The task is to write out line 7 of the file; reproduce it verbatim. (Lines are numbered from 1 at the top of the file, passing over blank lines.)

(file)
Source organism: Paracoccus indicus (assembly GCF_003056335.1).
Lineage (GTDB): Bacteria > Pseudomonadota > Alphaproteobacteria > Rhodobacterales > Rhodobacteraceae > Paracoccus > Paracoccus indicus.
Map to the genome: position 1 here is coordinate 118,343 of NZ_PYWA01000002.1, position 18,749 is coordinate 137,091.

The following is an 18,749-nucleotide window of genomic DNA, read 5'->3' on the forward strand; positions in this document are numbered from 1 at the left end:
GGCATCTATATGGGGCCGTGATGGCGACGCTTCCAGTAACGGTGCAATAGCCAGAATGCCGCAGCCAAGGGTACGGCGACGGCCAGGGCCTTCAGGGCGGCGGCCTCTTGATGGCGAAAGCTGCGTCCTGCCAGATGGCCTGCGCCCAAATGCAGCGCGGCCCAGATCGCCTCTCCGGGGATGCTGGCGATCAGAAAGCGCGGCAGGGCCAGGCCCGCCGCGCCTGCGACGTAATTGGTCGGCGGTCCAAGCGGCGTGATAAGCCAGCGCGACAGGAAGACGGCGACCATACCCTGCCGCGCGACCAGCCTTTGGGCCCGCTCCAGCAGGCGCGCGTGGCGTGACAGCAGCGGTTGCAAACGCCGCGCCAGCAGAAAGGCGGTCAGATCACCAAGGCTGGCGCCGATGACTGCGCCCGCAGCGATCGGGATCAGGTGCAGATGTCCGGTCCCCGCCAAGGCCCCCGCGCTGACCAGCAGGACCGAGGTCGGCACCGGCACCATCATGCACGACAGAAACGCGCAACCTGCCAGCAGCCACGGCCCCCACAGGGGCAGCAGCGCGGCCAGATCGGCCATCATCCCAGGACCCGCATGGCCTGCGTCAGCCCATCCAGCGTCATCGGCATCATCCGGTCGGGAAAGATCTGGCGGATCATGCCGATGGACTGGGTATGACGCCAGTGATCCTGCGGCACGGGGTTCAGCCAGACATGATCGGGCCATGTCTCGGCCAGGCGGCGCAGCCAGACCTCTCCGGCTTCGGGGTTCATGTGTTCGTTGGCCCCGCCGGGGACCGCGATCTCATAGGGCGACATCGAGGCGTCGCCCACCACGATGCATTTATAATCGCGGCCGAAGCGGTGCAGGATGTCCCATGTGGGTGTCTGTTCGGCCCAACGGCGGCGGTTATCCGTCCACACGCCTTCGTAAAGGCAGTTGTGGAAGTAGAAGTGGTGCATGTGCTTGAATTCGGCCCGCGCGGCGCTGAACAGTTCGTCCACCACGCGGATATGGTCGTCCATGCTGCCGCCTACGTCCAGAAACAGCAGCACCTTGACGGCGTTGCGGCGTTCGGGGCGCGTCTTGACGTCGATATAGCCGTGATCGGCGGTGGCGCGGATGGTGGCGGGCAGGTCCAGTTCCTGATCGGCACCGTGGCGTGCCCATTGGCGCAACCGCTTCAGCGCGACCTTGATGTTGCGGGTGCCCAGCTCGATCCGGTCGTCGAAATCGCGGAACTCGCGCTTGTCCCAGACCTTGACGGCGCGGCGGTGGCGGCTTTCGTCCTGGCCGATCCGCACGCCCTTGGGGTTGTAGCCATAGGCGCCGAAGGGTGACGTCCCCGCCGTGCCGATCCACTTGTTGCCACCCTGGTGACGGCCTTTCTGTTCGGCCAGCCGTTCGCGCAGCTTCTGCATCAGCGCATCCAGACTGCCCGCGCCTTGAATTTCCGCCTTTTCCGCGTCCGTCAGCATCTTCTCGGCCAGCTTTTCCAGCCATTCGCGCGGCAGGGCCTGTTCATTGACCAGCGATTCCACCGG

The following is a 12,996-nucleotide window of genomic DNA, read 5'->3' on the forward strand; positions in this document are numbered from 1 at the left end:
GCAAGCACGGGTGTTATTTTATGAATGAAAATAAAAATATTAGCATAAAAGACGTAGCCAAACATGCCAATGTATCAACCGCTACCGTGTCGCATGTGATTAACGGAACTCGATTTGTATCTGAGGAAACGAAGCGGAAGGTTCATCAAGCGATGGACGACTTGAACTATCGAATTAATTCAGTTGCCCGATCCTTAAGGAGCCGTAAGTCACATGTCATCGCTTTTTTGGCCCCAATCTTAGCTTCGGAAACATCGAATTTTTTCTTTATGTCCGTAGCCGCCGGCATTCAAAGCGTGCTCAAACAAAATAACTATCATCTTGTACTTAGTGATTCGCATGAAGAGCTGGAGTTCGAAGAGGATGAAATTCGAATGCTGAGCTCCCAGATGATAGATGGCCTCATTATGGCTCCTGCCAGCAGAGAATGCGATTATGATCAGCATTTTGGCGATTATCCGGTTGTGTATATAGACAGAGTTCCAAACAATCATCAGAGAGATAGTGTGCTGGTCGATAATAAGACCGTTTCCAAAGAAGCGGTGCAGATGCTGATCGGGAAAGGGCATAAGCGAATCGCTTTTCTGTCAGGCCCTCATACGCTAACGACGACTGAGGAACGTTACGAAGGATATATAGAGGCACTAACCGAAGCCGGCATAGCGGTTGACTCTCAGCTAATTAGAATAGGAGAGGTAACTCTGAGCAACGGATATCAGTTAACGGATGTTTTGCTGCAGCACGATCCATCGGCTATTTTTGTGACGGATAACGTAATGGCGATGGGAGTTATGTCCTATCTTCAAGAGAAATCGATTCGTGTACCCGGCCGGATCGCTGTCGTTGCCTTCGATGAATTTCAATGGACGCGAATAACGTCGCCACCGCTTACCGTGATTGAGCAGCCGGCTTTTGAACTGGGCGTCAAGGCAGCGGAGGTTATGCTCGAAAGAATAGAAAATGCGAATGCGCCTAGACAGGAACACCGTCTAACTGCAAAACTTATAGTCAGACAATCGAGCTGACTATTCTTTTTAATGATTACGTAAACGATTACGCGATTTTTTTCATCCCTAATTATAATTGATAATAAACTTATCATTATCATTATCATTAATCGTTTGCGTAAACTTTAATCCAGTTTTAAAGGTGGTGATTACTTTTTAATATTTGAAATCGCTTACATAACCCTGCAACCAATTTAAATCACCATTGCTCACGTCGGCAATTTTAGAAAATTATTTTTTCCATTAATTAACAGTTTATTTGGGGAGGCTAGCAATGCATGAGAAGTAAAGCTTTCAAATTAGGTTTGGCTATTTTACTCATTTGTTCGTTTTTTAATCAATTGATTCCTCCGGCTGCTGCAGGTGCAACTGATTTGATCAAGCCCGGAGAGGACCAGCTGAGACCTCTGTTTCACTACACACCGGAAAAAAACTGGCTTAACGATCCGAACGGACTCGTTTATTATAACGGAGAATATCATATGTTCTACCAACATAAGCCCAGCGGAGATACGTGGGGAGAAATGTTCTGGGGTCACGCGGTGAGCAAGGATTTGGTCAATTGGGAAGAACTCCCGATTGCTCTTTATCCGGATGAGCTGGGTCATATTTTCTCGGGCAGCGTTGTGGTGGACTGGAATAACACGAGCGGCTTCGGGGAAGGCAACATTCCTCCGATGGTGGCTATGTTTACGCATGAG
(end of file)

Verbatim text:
GCAAGCACGGGTGTTATTTTATGAATGAAAATAAAAATATTAGCATAAAAGACGTAGCCAAACATGCCAATGTATCAACCGCTACCGTGTCGCATGTGATTAACGGAACTCGATTTGTATCTGAGGAAACGAAGCGGAAGGTTCATCAAGCGATGGACGACTTGAACTATCGAATTAATTCAGTTGCCCGATCCTTAAGGAGCCGTAAGTCACATGTCATCGCTTTTTTGGCCCCAATCTTAGCTTCGGAAACATCGAATTTTTTCTTTATGTCCGTAGCCGCCGGCATTCAAAGCGTGCTCAAACAAAATAACTATCATCTTGTACTTAGTGATTCGCATGAAGAGCTGGAGTTCGAAGAGGATGAAATTCGAATGCTGAGCTCCCAGATGATAGATGGCCTCATTATGGCTCCTGCCAGCAGAGAATGCGATTATGATCAGCATTTTGGCGATTATCCGGTTGTGTATATAGACAGAGTTCCAAACAATCATCAGAGAGATAGTGTGCTGGTCGATAATAAGACCGTTTCCAAAGAAGCGGTGCAGATGCTGATCGGGAAAGGGCATAAGCGAATCGCTTTTCTGTCAGGCCCTCATACGCTAACGACGACTGAGGAACGTTACGAAGGATATATAGAGGCACTAACCGAAGCCGGCATAGCGGTTGACTCTCAGCTAATTAGAATAGGAGAGGTAACTCTGAGCAACGGATATCAGTTAACGGATGTTTTGCTGCAGCACGATCCATCGGCTATTTTTGTGACGGATAACGTAATGGCGATGGGAGTTATGTCCTATCTTCAAGAGAAATCGATTCGTGTACCCGGCCGGATCGCTGTCGTTGCCTTCGATGAATTTCAATGGACGCGAATAACGTCGCCACCGCTTACCGTGATTGAGCAGCCGGCTTTTGAACTGGGCGTCAAGGCAGCGGAGGTTATGCTCGAAAGAATAGAAAATGCGAATGCGCCTAGACAGGAACACCGTCTAACTGCAAAACTTATAGTCAGACAATCGAGCTGACTATTCTTTTTAATGATTACGTAAACGATTACGCGATTTTTTTCATCCCTAATTATAATTGATAATAAACTTATCATTATCATTATCATTAATCGTTTGCGTAAACTTTAATCCAGTTTTAAAGGTGGTGATTACTTTTTAATATTTGAAATCGCTTACATAACCCTGCAACCAATTTAAATCACCATTGCTCACGTCGGCAATTTTAGAAAATTATTTTTTCCATTAATTAACAGTTTATTTGGGGAGGCTAGCAATGCATGAGAAGTAAAGCTTTCAAATTAGGTTTGGCTATTTTACTCATTTGTTCGTTTTTTAATCAATTGATTCCTCCGGCTGCTGCAGGTGCAACTGATTTGATCAAGCCCGGAGAGGACCAGCTGAGACCTCTGTTTCACTACACACCGGAAAAAAACTGGCTTAACGATCCGAACGGACTCGTTTATTATAACGGAGAATATCATATGTTCTACCAACATAAGCCCAGCGGAGATACGTGGGGAGAAATGTTCTGGGGTCACGCGGTGAGCAAGGATTTGGTCAATTGGGAAGAACTCCCGATTGCTCTTTATCCGGATGAGCTGGGTCATATTTTCTCGGGCAGCGTTGTGGTGGACTGGAATAACACGAGCGGCTTCGGGGAAGGCAACATTCCTCCGATGGTGGCTATGTTTACGCATGAG